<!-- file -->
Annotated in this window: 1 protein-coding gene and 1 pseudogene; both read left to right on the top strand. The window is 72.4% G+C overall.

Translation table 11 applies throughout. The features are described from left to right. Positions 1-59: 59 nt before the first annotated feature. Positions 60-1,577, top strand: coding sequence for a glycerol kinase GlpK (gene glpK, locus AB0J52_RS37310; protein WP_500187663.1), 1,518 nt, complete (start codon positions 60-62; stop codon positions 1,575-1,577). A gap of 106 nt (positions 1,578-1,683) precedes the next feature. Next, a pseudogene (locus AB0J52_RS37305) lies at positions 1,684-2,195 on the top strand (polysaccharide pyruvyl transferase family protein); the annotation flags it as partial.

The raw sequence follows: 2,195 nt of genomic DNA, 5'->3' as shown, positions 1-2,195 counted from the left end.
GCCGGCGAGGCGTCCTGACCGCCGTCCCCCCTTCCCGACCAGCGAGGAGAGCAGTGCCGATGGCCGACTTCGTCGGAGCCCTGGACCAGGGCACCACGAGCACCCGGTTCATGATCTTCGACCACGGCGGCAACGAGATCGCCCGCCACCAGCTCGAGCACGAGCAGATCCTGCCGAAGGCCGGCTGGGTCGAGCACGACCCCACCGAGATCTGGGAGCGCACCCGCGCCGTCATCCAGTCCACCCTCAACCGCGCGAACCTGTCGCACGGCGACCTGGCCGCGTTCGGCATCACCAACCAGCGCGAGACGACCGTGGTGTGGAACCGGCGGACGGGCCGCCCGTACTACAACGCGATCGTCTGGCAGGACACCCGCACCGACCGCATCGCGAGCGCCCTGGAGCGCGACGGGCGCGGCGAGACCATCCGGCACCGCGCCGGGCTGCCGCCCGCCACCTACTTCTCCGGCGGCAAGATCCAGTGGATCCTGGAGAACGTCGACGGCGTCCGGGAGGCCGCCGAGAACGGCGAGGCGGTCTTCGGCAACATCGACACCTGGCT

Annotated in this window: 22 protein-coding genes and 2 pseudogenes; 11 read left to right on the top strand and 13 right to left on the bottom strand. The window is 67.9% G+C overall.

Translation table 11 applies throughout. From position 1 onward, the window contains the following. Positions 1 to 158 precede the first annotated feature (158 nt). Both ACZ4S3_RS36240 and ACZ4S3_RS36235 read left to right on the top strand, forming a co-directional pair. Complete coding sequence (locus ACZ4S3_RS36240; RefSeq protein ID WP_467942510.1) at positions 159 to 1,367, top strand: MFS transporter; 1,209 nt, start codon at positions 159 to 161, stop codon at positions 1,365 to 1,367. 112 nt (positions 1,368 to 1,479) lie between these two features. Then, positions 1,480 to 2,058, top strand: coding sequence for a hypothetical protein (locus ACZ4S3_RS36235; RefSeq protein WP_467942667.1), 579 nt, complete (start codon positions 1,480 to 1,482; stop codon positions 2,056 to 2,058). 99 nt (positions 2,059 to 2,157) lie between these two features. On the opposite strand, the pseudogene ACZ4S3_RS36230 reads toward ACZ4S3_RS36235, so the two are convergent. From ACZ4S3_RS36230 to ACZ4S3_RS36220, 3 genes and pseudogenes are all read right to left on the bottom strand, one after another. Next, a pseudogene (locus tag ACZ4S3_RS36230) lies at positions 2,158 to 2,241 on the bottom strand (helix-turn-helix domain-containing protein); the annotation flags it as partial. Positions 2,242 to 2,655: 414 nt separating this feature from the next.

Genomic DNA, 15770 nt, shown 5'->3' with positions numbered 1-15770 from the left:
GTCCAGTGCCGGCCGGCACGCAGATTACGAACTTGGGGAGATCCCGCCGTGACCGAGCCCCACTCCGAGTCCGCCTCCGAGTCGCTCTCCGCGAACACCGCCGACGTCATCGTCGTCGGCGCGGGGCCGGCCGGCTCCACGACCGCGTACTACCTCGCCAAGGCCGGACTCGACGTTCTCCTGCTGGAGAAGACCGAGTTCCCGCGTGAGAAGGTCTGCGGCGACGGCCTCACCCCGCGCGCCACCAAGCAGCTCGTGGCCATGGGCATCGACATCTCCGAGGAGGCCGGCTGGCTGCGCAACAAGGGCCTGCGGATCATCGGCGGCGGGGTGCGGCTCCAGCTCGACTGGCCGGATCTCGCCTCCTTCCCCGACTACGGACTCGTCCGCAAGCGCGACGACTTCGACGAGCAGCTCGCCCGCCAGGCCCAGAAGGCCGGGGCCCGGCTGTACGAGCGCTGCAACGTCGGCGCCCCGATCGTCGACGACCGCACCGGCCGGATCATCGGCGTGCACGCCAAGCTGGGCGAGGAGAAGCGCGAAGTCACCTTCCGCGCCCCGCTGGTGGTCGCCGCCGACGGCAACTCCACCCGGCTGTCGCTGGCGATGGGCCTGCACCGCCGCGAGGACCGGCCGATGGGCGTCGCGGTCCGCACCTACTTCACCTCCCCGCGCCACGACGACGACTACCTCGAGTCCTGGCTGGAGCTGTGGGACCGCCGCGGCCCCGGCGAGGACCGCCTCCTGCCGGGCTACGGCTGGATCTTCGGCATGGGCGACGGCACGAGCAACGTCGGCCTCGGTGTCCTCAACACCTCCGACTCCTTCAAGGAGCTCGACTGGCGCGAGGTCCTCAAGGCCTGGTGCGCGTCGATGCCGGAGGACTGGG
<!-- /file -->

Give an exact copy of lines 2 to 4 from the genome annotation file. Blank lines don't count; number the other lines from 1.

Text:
Translation table 11 applies throughout. The features are described from left to right. Positions 1-59: 59 nt before the first annotated feature. Positions 60-1,577, top strand: coding sequence for a glycerol kinase GlpK (gene glpK, locus AB0J52_RS37310; protein WP_500187663.1), 1,518 nt, complete (start codon positions 60-62; stop codon positions 1,575-1,577). A gap of 106 nt (positions 1,578-1,683) precedes the next feature. Next, a pseudogene (locus AB0J52_RS37305) lies at positions 1,684-2,195 on the top strand (polysaccharide pyruvyl transferase family protein); the annotation flags it as partial.

The raw sequence follows: 2,195 nt of genomic DNA, 5'->3' as shown, positions 1-2,195 counted from the left end.
GCCGGCGAGGCGTCCTGACCGCCGTCCCCCCTTCCCGACCAGCGAGGAGAGCAGTGCCGATGGCCGACTTCGTCGGAGCCCTGGACCAGGGCACCACGAGCACCCGGTTCATGATCTTCGACCACGGCGGCAACGAGATCGCCCGCCACCAGCTCGAGCACGAGCAGATCCTGCCGAAGGCCGGCTGGGTCGAGCACGACCCCACCGAGATCTGGGAGCGCACCCGCGCCGTCATCCAGTCCACCCTCAACCGCGCGAACCTGTCGCACGGCGACCTGGCCGCGTTCGGCATCACCAACCAGCGCGAGACGACCGTGGTGTGGAACCGGCGGACGGGCCGCCCGTACTACAACGCGATCGTCTGGCAGGACACCCGCACCGACCGCATCGCGAGCGCCCTGGAGCGCGACGGGCGCGGCGAGACCATCCGGCACCGCGCCGGGCTGCCGCCCGCCACCTACTTCTCCGGCGGCAAGATCCAGTGGATCCTGGAGAACGTCGACGGCGTCCGGGAGGCCGCCGAGAACGGCGAGGCGGTCTTCGGCAACATCGACACCTGGCT